Energy expenditures in the U.S. declined in 2016 for the fifth consecutive year, the country's Energy Information Administration (EIA) said in a statement on Wednesday.
Total energy expenditures, which is the amount of money spent to consume energy, decreased each year since 2011 and retreated to $1 trillion in 2016, a 9 percent fall in real terms from 2015.
Adjusted for inflation, total energy expenditures in 2016 were also the lowest since 2003, the EIA said.
When gross domestic product (GDP) is taken into account, total energy expenditures in the U.S. constituted 5.6 percent of GDP in 2016 -- the lowest since at least 1970, it added.
The EIA said decline in total U.S. energy expenditures in 2016 was "entirely attributable to lower energy prices, as total energy consumption has remained virtually unchanged since 2013."
Average energy price in U.S. was $15.92 per million British thermal units (Btu) in 2016. It had reached its highest point on record in 2008, when it averaged $24.13 per million Btu, according to the EIA.
"The U.S. total energy price is calculated as the consumption-weighted average prices of all energy sources consumed in each of the four end-use sectors: transportation, industrial, residential, and commercial," it said.
Transportation and industrial sectors are the two largest end-use consuming sectors, which also account for most of the petroleum product consumption in the U.S.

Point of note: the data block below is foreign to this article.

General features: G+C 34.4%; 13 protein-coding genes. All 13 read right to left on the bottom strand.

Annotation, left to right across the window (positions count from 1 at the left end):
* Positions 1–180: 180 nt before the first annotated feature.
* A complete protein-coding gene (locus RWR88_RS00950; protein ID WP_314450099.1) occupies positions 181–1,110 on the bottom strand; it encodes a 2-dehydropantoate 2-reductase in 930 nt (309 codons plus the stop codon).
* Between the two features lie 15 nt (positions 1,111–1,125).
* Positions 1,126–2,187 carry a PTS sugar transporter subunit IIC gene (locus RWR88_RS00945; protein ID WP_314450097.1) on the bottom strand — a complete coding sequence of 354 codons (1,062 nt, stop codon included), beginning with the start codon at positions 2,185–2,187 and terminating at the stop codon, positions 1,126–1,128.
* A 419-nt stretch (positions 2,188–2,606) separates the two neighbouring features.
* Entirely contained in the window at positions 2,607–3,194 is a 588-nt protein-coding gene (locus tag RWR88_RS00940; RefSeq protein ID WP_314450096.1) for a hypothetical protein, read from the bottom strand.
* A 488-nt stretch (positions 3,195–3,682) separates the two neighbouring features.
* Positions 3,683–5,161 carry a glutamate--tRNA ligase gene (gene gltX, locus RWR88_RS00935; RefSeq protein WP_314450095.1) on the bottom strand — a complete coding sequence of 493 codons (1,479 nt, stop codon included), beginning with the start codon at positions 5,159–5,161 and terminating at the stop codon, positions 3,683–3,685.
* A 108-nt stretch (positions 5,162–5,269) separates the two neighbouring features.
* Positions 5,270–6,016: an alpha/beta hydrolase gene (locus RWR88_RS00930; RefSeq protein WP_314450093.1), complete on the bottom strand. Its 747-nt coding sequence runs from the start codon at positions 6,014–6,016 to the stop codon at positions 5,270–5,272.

Expenditures on electricity were also relatively low in 2016 compared to previous years, and made up 74 percent of residential expenditures, 80 percent of commercial expenditures, and 37 percent of industrial expenditures.
Among the U.S. states, Louisiana had the highest energy expenditures per GDP with 11.1 percent in 2016, the EIA said, adding "Louisiana’s large industrial sector consumption, which includes its energy-intensive petrochemical industry, contributes to the state’s relatively high ratio."
The District of Columbia and New York had the lowest energy expenditures per GDP in 2016, with 1.6 percent and 3.3 percent, respectively, according to the EIA.
"This reflects relatively high consumption in less energy-intensive residential and commercial sectors as well as relatively high state GDP," the statement said.
By Ovunc Kutlu